The Autumn Statement pleased the social housing sector. With £4.55bn set aside for affordable homes, 70% of which is destined for London, the Government plans to finance 90,000 homes in the capital and a further 40,000 throughout the UK.
The UK’s largest housing association, Sanctuary Group, was so encouraged that it immediately revised its projections for new build, adding 6,000 to existing plans for 24,000 new homes by 2026.
In other developments and as previously noted by Rockfire, the Chancellor of the Exchequer earmarked £2.3bn for 100,000 homes in areas of high demand.
This brings Autumn Statement support to a total of 230,000 homes which is much appreciated but nowhere near enough if the Government is to meet its objective of one million new homes over the next five years.
Even with extra help from the mobile, modular and brownfield solutions that have been mooted, the chances of providing a roof any time soon over the heads of all who need it are modest. The construction industry may not be able to keep up with demand for one simple reason: it is heavily reliant on foreign workers and tougher immigration controls will further aggravate the existing difficulties that building firms face when staffing projects.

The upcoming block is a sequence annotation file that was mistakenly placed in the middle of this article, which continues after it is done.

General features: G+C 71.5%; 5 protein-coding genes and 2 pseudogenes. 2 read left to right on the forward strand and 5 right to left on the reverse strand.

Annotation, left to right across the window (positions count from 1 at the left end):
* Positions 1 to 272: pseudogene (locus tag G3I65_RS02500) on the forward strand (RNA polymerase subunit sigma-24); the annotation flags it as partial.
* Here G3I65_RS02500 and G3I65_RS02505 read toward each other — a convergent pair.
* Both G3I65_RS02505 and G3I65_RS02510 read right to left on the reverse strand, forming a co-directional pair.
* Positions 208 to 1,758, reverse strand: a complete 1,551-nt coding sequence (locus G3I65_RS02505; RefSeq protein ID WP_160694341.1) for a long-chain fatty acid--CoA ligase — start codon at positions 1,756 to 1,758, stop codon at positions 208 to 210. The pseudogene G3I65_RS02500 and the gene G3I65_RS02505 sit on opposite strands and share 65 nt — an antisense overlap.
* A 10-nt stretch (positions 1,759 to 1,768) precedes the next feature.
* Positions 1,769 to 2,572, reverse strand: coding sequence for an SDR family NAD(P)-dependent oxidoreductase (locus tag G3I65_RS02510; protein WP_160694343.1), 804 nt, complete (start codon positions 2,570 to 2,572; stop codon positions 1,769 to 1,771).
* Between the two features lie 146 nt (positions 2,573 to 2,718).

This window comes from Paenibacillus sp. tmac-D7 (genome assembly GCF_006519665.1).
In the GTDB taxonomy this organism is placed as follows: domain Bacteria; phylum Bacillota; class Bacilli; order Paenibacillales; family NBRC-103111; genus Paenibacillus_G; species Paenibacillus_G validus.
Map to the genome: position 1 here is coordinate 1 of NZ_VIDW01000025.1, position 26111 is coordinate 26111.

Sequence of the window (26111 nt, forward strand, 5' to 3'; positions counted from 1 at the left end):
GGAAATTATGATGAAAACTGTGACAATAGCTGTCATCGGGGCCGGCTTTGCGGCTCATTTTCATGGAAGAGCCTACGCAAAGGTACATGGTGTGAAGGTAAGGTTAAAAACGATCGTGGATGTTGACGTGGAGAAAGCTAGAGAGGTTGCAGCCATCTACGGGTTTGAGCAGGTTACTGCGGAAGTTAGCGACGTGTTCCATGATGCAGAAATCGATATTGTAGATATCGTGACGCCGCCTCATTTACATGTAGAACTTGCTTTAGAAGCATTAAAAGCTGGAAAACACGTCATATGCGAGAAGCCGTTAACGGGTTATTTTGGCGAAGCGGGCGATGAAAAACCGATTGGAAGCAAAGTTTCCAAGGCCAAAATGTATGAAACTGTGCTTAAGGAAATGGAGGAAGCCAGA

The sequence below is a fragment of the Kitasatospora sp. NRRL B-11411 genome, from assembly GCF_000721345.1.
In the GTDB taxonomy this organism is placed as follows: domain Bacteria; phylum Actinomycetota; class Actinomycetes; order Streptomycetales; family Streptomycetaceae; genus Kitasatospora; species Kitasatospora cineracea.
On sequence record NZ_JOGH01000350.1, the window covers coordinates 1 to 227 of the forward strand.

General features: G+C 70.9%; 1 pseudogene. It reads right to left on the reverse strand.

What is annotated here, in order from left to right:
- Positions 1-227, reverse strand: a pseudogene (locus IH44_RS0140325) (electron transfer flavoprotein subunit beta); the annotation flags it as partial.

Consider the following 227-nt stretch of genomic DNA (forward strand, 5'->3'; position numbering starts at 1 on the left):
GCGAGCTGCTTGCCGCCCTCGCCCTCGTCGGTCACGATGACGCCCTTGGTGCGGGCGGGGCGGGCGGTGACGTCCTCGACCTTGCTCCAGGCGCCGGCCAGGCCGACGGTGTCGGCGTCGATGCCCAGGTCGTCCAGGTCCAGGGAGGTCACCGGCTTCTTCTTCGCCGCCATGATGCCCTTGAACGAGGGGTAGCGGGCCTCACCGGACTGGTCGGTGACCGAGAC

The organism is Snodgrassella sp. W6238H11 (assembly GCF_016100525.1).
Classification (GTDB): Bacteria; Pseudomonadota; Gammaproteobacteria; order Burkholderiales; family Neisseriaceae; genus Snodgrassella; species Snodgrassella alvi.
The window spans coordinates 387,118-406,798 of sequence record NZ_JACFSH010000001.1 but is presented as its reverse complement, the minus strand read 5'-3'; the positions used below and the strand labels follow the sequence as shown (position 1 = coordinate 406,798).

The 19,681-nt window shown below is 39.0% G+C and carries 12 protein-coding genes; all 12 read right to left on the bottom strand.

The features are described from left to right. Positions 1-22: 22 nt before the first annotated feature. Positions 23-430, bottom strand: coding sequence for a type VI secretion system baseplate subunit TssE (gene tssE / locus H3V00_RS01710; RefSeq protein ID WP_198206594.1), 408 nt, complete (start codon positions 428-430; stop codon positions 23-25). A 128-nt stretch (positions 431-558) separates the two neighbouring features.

It is very tempting to conclude that one answer might lie in the peer-to-peer (P2P) model. There must be underused assets scattered around the country – second homes or commercial property – that could be retrofitted and shared, leased or even sold. There are P2P platforms for mortgages such as LendInvest but no apparent market for tangible property assets other than AirBnB.
There is something close, developed by Commonweal Housing. This is the Peer Landlord scheme which uses grant funding to refurbish empty dwellings and take on a long lease. It is operating in uncharted territory and has yet to perfect its business model. But the experiment has at least moved beyond theory and may pave the way for a Zipcar-style revolution in housing.